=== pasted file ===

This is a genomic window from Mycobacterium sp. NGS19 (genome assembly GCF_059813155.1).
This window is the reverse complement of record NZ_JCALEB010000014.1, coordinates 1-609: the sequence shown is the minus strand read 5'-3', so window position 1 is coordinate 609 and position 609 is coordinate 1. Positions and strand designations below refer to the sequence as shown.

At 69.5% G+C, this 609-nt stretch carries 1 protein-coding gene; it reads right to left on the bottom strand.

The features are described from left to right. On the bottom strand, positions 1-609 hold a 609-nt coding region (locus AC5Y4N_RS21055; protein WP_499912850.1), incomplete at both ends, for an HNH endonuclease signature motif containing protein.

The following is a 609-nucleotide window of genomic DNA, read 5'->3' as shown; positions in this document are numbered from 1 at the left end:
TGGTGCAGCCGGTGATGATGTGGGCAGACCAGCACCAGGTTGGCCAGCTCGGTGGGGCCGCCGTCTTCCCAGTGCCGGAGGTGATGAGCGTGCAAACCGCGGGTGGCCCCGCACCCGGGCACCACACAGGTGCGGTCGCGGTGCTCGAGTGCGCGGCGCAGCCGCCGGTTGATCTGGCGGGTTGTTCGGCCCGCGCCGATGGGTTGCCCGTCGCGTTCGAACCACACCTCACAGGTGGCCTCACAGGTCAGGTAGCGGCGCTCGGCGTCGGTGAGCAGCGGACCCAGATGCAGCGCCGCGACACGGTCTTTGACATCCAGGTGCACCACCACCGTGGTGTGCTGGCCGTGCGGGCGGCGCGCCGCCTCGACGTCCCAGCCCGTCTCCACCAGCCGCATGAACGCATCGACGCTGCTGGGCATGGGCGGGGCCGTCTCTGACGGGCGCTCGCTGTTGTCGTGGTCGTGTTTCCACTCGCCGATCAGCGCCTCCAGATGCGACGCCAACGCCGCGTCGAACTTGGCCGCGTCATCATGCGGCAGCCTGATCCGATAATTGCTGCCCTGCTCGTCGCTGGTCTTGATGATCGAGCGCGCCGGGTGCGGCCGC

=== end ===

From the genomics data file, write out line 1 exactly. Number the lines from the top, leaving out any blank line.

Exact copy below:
This is a genomic window from Mycobacterium sp. NGS19 (genome assembly GCF_059813155.1).